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Dream Small

by John Rodat on January 2, 2014

The Secret Life of Walter Mitty
Directed by Ben Stiller


I’m not certain to whom The Secret Life of Walter Mitty is meant most to appeal: James Thurber fans? That seems unlikely. Ben Stiller followers? I don’t think that’s a category unto itself. Arcade Fire fans? Might be onto something, there . . .

The Secret Life of Walter Mitty

Which is not to say the film is without appeal. It’s a cute movie. The fact that “cute” is almost certainly not what the filmmakers were aiming at is beside the point. It’s a nice-looking movie that only occasionally dips into the stylized slickness of a credit-card commercial; it has affable and low-key performances that only occasionally slip into (in Stiller’s case) sketch-show irrelevance or into (in Sean Penn’s case) strained life-coach significance; it’s a low-impact love story with almost no stakes, whatsoever. Cute.

The James Thurber short story on which the movie is nominally based is, frankly, though comic, a real bummer. The original Mitty is an ineffectual and cruelly henpecked nobody. His daydreams are desperate and clumsy attempts to escape from the brutal tedium and dissatisfaction of his quotidian life. By comparison, Stiller’s Mitty is eminently successful. As a photo editor for Life magazine, he has worked in a close and mutually respectful professional relationship with a celebrity photojournalist for 16 years; he is liked and admired at work; he is close with both his mother and sister; he is financially stable in one of the most glamorous and expensive cities on the planet.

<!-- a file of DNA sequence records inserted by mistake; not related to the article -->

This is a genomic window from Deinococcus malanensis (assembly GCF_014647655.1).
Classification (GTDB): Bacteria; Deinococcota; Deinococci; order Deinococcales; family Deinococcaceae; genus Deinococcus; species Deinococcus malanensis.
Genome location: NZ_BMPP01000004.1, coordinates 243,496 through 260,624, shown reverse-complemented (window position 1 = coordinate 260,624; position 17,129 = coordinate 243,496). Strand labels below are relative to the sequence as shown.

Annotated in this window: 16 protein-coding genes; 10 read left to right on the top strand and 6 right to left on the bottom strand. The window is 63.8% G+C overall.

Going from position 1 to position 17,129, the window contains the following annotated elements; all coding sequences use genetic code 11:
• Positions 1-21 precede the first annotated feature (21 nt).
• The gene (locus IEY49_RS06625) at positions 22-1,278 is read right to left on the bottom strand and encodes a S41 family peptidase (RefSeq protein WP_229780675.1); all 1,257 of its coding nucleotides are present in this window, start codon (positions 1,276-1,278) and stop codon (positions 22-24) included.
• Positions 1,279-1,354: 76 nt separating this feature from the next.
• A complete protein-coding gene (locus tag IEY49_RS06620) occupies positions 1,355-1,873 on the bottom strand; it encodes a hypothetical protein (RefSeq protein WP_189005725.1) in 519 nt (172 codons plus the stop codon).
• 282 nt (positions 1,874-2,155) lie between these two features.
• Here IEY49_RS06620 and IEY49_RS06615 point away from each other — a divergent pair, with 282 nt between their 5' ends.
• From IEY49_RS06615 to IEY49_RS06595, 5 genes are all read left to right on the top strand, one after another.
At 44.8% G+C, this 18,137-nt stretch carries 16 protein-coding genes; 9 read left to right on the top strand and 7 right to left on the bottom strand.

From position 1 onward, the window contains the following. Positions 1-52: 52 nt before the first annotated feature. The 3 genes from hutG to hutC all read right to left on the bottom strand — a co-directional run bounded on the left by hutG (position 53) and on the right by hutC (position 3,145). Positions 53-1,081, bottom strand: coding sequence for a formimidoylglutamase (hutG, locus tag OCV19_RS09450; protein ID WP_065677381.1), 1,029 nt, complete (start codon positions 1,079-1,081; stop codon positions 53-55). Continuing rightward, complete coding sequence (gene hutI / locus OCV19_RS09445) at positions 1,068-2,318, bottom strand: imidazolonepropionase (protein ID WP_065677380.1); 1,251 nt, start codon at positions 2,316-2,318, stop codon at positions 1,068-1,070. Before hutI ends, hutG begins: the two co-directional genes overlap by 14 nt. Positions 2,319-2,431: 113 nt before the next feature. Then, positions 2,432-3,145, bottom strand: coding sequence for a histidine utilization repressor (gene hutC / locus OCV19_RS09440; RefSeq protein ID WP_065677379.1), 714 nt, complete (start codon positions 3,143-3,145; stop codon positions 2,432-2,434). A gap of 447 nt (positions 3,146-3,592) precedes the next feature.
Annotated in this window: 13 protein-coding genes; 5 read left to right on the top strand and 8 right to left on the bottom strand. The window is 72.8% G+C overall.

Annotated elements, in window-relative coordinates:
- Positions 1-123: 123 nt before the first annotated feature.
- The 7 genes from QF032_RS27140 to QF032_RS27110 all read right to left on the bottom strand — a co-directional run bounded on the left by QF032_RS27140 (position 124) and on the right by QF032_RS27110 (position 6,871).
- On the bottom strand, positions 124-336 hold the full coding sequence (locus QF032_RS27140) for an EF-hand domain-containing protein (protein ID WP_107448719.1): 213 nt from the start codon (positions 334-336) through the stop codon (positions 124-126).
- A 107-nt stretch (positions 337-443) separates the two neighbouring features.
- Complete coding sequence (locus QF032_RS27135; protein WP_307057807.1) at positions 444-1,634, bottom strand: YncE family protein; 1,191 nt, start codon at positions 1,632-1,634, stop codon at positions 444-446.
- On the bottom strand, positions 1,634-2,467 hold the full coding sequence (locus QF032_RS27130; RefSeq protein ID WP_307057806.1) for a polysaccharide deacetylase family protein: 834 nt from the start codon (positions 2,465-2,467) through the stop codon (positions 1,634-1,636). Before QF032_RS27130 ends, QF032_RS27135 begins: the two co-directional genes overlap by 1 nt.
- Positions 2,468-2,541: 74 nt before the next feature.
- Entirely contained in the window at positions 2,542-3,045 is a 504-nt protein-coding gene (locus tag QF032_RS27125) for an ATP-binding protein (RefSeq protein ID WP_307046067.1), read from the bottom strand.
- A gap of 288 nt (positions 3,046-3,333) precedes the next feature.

So, what’s the problem? Well, he has a crush on this new girl at work.



It’s not much of a crisis—which is probably why the filmmakers chose to throw in a somewhat muddled plot twist having to do with a missing photo negative and a corporate downsizing. (“Wait, what? You’re being fired and you’ve got a pressing work deadline? Doesn’t that sort of . . .” Shh. You’re thinking too much.) It’s this wrinkle that motivates Mitty to get out of his head and into a real world of risk and adventure.

The ease with which Mitty transforms from socially awkward nebbish into a dude who, in the words of bit player Patton Oswalt, looks “like Indiana Jones became the lead singer of the Strokes,” is ridiculous. But, more to the point, it’s unnecessary. The Mitty at the beginning of the story—decent, responsible, family-oriented, employed—had easily as much chance of getting a date with the new girl as the recently fired one. Five o’clock shadow’s not that hard to come by.

OK, OK. Suspension of disbelief, and all. And, you’re right, fans: A close-up of Stiller in a medicine cabinet mirror trimming his stubble to “Wake Up” wouldn’t be nearly as rousing.